I was under the impression that bluegill would be hard in tank culture but it sounds like people are doing it. Since I'm in a hot climate it should only take a little effort to keep my system above 60 F so I'm going with Blue Tilapia here though they might not be legal elsewhere.

As to eating and size of perch, bluegill and sunfish. I've eaten many small fish of those varieties. Perhaps it will take more than one fish to make a meal but good eating in any case.

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 Post subject: Re: Bluegill
PostPosted: Jun 24th, '08, 05:31 
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even as it is getting to 110f hre it still goes down to 60f at night. water temp gets up to 73f at the most. I would really like to give tilapia a try someday(if I can ever find some) but Im gonna need some way to keep the water warm for 7 months of the year. Bluegill live just fine in a iced over tank, as well as in 85f water. I just wish they would grow faster.

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 Post subject: Re: Bluegill
PostPosted: Jun 25th, '08, 23:28 
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hydrophilia wrote:
spiritrancho wrote:
Mornin'
It took untill yesterday the first day of summer to get my system up to 80 deg. F. so have rejected tiliapia as well. That system is in a green house, is using gold fish and growing lots of veggies; it has been cycling about a month.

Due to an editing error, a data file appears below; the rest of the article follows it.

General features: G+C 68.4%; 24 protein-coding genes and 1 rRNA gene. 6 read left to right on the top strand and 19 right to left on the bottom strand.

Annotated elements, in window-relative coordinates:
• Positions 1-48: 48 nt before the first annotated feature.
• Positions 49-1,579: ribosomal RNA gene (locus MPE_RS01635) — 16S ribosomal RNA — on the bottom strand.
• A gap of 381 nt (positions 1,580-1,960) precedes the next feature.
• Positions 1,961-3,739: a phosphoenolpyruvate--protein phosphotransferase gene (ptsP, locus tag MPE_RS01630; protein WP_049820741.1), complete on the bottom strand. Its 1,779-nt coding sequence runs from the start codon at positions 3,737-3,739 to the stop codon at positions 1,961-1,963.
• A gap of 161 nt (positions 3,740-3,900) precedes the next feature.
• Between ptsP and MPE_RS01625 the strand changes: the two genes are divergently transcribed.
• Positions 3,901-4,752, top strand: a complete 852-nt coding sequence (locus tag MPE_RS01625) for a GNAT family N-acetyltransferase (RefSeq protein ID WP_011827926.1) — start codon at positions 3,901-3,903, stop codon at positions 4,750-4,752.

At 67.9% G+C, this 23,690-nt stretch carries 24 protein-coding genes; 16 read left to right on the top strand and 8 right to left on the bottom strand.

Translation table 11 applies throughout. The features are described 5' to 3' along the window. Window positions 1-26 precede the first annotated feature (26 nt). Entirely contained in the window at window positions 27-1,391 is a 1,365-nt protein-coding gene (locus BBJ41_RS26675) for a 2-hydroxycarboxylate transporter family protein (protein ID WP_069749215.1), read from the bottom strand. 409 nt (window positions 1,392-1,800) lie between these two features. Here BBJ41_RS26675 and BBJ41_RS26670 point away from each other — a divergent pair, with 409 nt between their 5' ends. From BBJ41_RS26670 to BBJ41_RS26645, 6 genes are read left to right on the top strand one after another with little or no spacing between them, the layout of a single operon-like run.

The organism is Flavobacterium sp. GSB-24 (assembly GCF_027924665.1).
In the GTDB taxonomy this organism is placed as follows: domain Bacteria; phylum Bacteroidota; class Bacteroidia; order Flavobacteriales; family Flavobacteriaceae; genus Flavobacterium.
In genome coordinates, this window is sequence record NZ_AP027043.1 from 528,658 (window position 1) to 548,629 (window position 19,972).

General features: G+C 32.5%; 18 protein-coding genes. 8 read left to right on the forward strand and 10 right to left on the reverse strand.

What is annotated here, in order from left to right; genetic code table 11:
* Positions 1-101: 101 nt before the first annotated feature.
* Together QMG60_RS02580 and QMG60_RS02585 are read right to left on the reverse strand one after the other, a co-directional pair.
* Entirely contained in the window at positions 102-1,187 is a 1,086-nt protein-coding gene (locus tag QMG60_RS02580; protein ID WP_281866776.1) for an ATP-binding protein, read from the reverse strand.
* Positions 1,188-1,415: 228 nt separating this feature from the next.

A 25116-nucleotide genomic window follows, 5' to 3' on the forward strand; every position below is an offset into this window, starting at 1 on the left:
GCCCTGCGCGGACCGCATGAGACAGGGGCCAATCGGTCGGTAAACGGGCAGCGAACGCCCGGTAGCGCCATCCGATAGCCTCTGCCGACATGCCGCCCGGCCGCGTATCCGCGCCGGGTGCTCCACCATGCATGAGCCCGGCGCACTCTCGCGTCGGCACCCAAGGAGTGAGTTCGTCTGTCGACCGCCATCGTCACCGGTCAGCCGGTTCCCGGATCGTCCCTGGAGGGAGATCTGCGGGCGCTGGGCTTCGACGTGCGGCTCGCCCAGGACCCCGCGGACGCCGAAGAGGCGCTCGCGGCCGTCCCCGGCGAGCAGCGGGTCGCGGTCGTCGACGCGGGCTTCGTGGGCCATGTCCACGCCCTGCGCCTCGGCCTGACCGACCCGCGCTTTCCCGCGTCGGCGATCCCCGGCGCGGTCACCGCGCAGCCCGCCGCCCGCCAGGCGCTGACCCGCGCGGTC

My outdoor system drops to about 60 in the night, rises to 76 in the day, just reached 82 a few days ago, tilapia are doing really well. They are sterile hybrids I got by mail, started indoors in an aquarium, and took outside once they reached about 2". Someone mentioned that they have an initial growth spurt when young that is essential, then can do fine on less-than-perfect conditions. Might be worth a try....


I grow Tilapia in 10,000 kilo(22,000 lbs) batches,,,yes it is imperative you give young fish a HIGH quality 40-45 % protein diet (animal protein). feed should be given at 10% body weight( total) split over 3 feeds per day.failure to supply this animal based protein will simply divert the Tilapias attention to his smaller brother,,,,LUNCH!!!!! PROTEIN!!!

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 Post subject: Re: Bluegill
PostPosted: Jun 28th, '08, 11:37 
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Chappo wrote:
hydrophilia wrote:
spiritrancho wrote:
Mornin'
It took untill yesterday the first day of summer to get my system up to 80 deg. F. so have rejected tiliapia as well. That system is in a green house, is using gold fish and growing lots of veggies; it has been cycling about a month.


My outdoor system drops to about 60 in the night, rises to 76 in the day, just reached 82 a few days ago, tilapia are doing really well. They are sterile hybrids I got by mail, started indoors in an aquarium, and took outside once they reached about 2". Someone mentioned that they have an initial growth spurt when young that is essential, then can do fine on less-than-perfect conditions. Might be worth a try....


I grow Tilapia in 10,000 kilo(22,000 lbs) batches,,,yes it is imperative you give young fish a HIGH quality 40-45 % protein diet (animal protein). feed should be given at 10% body weight( total) split over 3 feeds per day.failure to supply this animal based protein will simply divert the Tilapias attention to his smaller brother,,,,LUNCH!!!!! PROTEIN!!!


Yep, you were probably the one I heard it from. I sprinkled in a pinch of 40% feed (I only had 25 fish) every time I walked past and they showed interest and they sure grew!